You and Thou question 6

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Post  Mar1e on Mon Apr 25, 2011 12:21 pm

In morphology, our period sees a gradual but comprehensive decline in the use of the second person singular pronoun thou (in subject position) and thee (in
object position) although, as the linguist Roger Lass has noted, the history of this
form remains ‘intricate and not well understood (alternatively, not entirely coherent)’.1 What is clear is that the opposition of thou/ thee and ye/ you which
was a staple feature of Middle English is almost gone by the eighteenth century,
except in certain specialist registers and in some parts of the north. As thou slips
away moreover, it takes along the matching verb ending -(e)st of forms such as
thou goest, thou thinlest, thou seest, which in turn contributes to that general
reduction of overt inflectional morphology which, as we have seen, had been
under way since the Old English period. In the same vein, the earlier -(e)th/ -(e).
verbal marker for the third person singular present tense first comes to alternate
with the originally northern -(e)s, and is gradually displaced by it. As the
following chapter will examine in detail, forms such as he goeth, she telleth are

therefore gradually replaced by he goes, she tells, via a stage of coexistence when
the same writer can use both in the same passage, and sometimes with the same
verb. Although here an inflectional marker is retained (he goes, she tells), the
overall inventory of English inflectional morphological strategies is again reduced
during this period.

The evidence provided by electronic corpora is nevertheless able to give us a more rounded picture of both of them, but it has also raised some new questions for further studies. Some of these questions are related to other processes of change as, for instance, in the Early Modern English pronoun system (including the disappearance of the pronoun thou). This process will also be traced in the light of corpus data, and the evidence of change and variation which it can illuminatingly provide

• Verbal endings are by no means the only linguistic systems in Tudor English
which make use of the same form for both the solemn and the rural.

• as in the Lord’s Prayer, thou has continued as a regional form until the present day especially in the north and west of England.

• English, just like the other Germanic languages, used to have two second-person pronouns, thou in the singular and you in the plural.

• In Middle English (see p. 107), the use of the plural you started to spread as the polite form in addressing one person.

• Social inferiors used you to their superiors, who reciprocated by using thou. In the upper ranks you was established as the norm among equals. Thou was generally retained in the private sphere, but could also surface in public discourse.

• Helsinki Corpus tells us that thou continued to recede in Tudor English.

• the use of the subject form thou dropped from nearly 500 instances in the First Early Modern English period (1500–1570), to some 350 in the second (1570–1640).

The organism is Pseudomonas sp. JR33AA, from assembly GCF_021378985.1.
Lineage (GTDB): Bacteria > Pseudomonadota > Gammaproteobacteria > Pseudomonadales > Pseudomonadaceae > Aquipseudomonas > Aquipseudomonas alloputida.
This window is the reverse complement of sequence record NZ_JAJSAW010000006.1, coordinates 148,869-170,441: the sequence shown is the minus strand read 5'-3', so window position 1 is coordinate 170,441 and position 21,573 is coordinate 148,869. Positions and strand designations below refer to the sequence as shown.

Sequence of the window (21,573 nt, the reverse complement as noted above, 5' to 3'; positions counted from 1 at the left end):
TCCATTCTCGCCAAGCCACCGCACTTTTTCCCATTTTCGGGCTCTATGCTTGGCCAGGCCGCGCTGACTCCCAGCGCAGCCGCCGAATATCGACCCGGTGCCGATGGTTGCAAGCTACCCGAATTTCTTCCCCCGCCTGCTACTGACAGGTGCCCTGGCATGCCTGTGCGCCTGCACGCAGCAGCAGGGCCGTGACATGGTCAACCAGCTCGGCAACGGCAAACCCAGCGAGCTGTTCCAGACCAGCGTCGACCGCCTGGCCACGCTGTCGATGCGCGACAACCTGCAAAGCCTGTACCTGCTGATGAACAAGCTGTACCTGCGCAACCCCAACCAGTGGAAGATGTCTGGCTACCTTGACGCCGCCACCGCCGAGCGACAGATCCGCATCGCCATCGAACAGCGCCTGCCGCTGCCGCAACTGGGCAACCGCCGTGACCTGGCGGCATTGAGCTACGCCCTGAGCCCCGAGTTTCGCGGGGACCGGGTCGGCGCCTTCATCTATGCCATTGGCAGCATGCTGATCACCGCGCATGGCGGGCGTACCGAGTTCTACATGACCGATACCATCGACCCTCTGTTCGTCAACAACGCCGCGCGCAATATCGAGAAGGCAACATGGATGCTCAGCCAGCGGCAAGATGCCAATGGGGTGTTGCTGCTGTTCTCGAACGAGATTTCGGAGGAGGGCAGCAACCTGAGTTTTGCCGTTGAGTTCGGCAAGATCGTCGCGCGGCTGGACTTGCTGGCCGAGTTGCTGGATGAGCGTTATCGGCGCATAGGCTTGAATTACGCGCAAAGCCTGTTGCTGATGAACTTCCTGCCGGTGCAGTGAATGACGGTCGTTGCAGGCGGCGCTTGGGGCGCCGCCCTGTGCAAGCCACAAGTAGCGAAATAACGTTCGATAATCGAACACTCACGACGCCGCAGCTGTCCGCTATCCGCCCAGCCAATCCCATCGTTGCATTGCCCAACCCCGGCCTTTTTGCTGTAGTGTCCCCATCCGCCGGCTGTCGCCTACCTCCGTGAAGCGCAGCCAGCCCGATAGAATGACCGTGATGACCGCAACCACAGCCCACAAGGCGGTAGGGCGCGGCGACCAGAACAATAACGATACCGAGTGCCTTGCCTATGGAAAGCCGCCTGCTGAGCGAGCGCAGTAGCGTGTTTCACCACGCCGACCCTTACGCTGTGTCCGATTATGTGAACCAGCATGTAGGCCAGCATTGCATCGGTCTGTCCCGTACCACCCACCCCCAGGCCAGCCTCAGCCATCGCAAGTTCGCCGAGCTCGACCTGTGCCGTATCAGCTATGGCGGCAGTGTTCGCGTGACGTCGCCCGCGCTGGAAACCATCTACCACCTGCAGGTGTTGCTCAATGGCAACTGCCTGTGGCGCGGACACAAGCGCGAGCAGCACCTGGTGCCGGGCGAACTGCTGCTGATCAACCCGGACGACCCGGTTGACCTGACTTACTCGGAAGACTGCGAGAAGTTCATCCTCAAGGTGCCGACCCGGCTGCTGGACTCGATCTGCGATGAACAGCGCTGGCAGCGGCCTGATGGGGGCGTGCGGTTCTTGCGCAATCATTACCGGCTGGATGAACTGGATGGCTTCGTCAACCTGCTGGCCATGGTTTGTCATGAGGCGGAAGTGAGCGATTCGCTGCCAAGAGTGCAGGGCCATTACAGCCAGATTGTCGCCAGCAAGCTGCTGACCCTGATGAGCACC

• a full range of genres continued to use thou in the sixteenth century: not only sermons and the Bible but also handbooks, educational treatises, translations of Boethius, Wction, comedy and trials.

• Thou also occurs in sermons and the Bible, as well as the Boethius translations, which are sampled from all three Early Modern English periods in the Helsinki Corpus.

• in the seventeenth century thou can be found in letters exchanged by spouses, and parents may use it when addressing their young children

• As you came to be used in the singular as well as in the plural, the traditional
number contrast was lost in the second-person pronoun system in supra-local uses of English. As a result, as in Modern English, it is not always clear whether you refers to one or more people. DiVerent varieties of English have remedied the situation by introducing plural forms such as youse ,you all, or you guys.

• In the eighteenth century, the distinction was often made by using singular you with singular is (in the present tense) and was (in the past tense); in the plural you appeared with the corresponding are and were.

• Another consequence of the loss of thou was an additional reduction in person marking on the English verb. The use of thou as the subject of the sentence entailed the verb being marked by the -(e)st ending, as in JeVrey’s -s thou tellest, thou may’st, thou dost.

• Marking the second-person singular was systematic in that it also extended to auxiliary verbs (e.g. thou wilt), which otherwise remained uninfl ected for person. It is, in fact, the second-person singular that justifes us talking about a system of person and number marking in English verbs, because it also applies to past-tense forms (as in thou . . . didst defne). As we saw in the previous section, the third-person singular endings -(e)th and -(e)s only applied to present-tense forms in Tudor English, just as -(e)s does today.

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